Well, as Tom Petty once droned, the waiting is the hardest part. I saw the Strokes last Thursday night, and boy, did that Petty line suddenly become penetrating and profound.
Coming into the show I knew that long periods would pass where the focus would be on the dull leg ache associated with standing too long in one spot for no comprehensible purpose. Though fun was had spotting the beefy gills and date-rape coifs of chick-trawling suburban sportos roaming in packs as they are wont to do at sporting events. Yep, they were there, back at the bar twittering, “You guys fu-ucking rock!” As a rule I avoid dudes like these and sporting events in general. I’ve discovered that when said types are in attendance, yelping on and on, it’s generally not an experience I enjoy.
Anyway, when the five Strokes hit the stage the waiting commenced. We waited in vain for something to give, something to happen. Anything. This was, after all, the Greatest Rock Band on the Planet at the moment. The future-is-so-bright saviors of the anti-postmodernist postmodern racket, as many deluded critics would have you believe. (The very ones who have attached so much weight to their cultural significance that it’s no wonder the band hasn’t collapsed under the burden, or at least checked themselves in for a prolonged repose at some nuthouse.)
Rolling Stone wrote that the Strokes’ Room on Fire, which came out this week, is the most eagerly anticipated rock album since Nirvana’s In Utero a decade ago.
The success of the Strokes — a band whose name might as well have been nicked from a Billy Squier song about manipulation (in a banal sexual metaphor) — is almost a parody of marketing, or marketing tantamount to genius by virtue of its efficacy. The hype justifies the band, not the other way around. We see them as, almost expect them to be, the be-all, end-all. That is what’s implied, even understood.
The well-attended event at the State Theatre wound up being a disappointment of unbelievable proportions. In short, it was a show that met all expectations.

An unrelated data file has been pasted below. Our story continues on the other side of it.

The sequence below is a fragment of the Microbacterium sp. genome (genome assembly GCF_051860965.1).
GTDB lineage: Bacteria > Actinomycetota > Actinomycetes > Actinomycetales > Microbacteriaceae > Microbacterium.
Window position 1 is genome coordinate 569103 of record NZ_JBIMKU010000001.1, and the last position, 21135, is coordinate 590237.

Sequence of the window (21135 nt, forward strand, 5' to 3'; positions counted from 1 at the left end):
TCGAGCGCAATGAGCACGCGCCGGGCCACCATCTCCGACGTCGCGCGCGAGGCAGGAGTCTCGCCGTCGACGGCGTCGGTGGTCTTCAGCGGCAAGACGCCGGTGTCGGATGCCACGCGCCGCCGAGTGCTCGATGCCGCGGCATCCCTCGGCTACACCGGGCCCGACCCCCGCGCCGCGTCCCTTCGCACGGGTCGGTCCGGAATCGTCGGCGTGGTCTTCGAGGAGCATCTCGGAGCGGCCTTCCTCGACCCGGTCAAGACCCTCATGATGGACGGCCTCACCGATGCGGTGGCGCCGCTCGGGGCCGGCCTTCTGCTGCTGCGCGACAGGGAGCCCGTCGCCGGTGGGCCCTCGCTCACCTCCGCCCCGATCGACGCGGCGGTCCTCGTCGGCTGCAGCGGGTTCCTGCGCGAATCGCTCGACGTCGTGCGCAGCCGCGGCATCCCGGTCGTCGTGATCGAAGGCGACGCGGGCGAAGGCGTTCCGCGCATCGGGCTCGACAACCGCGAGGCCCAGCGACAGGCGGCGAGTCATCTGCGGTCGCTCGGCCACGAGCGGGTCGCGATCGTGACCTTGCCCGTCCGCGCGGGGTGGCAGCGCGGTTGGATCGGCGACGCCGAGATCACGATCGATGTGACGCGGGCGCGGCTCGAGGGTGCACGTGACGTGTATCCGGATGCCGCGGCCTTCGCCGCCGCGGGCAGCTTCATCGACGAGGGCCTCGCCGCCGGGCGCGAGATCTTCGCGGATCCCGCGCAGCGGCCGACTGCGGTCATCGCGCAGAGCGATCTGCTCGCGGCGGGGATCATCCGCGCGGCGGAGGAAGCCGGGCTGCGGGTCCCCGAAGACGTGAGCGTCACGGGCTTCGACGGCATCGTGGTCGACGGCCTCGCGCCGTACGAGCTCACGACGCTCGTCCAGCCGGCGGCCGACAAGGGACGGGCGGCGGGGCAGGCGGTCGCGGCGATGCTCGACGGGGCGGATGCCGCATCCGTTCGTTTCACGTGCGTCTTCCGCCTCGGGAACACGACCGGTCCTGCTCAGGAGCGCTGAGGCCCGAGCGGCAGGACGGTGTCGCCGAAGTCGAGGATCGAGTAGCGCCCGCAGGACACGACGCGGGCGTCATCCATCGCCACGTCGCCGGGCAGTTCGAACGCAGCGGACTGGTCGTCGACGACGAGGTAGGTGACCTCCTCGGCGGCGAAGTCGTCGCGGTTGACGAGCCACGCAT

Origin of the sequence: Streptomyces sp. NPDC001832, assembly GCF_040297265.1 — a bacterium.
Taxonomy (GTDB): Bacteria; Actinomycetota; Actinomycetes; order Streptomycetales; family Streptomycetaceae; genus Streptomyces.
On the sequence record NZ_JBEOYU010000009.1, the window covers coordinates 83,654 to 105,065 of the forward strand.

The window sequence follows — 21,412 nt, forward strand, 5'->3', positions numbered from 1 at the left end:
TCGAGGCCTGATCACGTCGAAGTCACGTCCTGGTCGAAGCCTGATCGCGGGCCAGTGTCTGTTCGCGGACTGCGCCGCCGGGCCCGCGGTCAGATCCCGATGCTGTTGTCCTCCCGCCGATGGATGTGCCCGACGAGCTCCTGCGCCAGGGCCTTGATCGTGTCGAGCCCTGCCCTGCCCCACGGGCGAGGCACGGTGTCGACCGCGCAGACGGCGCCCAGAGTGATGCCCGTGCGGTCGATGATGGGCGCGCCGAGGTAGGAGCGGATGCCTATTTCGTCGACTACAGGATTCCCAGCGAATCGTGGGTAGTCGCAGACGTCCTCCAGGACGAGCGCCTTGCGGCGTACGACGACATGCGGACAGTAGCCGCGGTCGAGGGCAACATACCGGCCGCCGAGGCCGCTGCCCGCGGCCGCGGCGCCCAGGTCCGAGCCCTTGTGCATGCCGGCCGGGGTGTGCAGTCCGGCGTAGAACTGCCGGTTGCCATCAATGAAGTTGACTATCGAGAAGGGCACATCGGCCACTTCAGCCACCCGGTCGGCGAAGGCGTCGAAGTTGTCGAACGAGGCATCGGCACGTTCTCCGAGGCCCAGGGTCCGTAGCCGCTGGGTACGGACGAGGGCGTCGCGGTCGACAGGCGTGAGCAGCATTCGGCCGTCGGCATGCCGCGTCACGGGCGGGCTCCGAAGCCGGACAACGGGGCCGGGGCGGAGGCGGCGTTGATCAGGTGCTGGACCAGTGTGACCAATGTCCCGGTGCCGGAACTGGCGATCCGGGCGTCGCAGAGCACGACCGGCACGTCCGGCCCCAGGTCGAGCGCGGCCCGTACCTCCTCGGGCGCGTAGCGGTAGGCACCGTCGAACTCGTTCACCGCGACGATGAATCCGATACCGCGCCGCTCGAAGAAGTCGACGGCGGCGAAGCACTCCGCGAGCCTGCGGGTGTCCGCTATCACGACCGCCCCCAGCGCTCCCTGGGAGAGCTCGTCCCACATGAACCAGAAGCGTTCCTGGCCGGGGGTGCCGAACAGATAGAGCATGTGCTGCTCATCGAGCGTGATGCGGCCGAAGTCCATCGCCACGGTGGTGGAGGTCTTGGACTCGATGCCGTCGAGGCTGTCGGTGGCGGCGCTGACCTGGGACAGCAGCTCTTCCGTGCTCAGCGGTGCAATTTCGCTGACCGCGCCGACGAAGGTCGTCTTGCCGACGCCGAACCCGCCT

The Strokes singer, the semiprecious, demi-tough Julian Casablancas, may be spinning on the pedestal of celebrity, ushered into the pole position of erudite rock ’n’ roll hero, but who really cares other than the fluttery girls and artfully tousled boys huddled at the bow of the stage; teens consuming what is essentially a sound track to a commercial for an image? At least the kids look good. And Casablancas looks and sounds good too — sinewy and debauched, drunk and hoarse — he’s got that part down.
Well, I expect more out of my rock ’n’ roll heroes. They need more than just cigarette-and-booze-struck splendor. I expect them to dare me to use my imagination, as well as a certain generosity of spirit from a live performance; fortitude and strut buttressed with arrogance, humor, intelligence and a whiff of gratefulness. The Strokes — all unkempt edges and grim-faced glamour —showed bits of arrogance, and humor perhaps, but that was it.
Pick any great band (say the Stones or the Patti Smith Group) and at their absolute worst you’ll find they still had moments of multileveled eagerness. There was a sense of urgency that wasn’t desperation, part of that intangible and untouchable thing that makes you want to know more about the band and its members. The impermeable stance of the Strokes is akin to the privileged prep-schooler at the high school prom, or the condescension and privilege slathered on the faces of sport-jock heroes.
Live, the band sounded on the verge of derailment. It was a fine rock show in that sense. But the visual didn’t back up the loose-knit din. When a band borders its sonic threshold, the live show should be on fire — with things toppling over, a spontaneous train wreck of beating hearts and sexual tension — and it’s that single truth embodied by everyone from the Stones and the Who to Lou Reed and the New York Dolls and so on.
If the Strokes are the new messiahs of rock ’n’ roll spirit, where was the celebration? At the State they came off disconnected and frigid, as if they were testing out rock ’n’ roll as a kind of pop experiment conducted with some lofty and patronizing art school stance.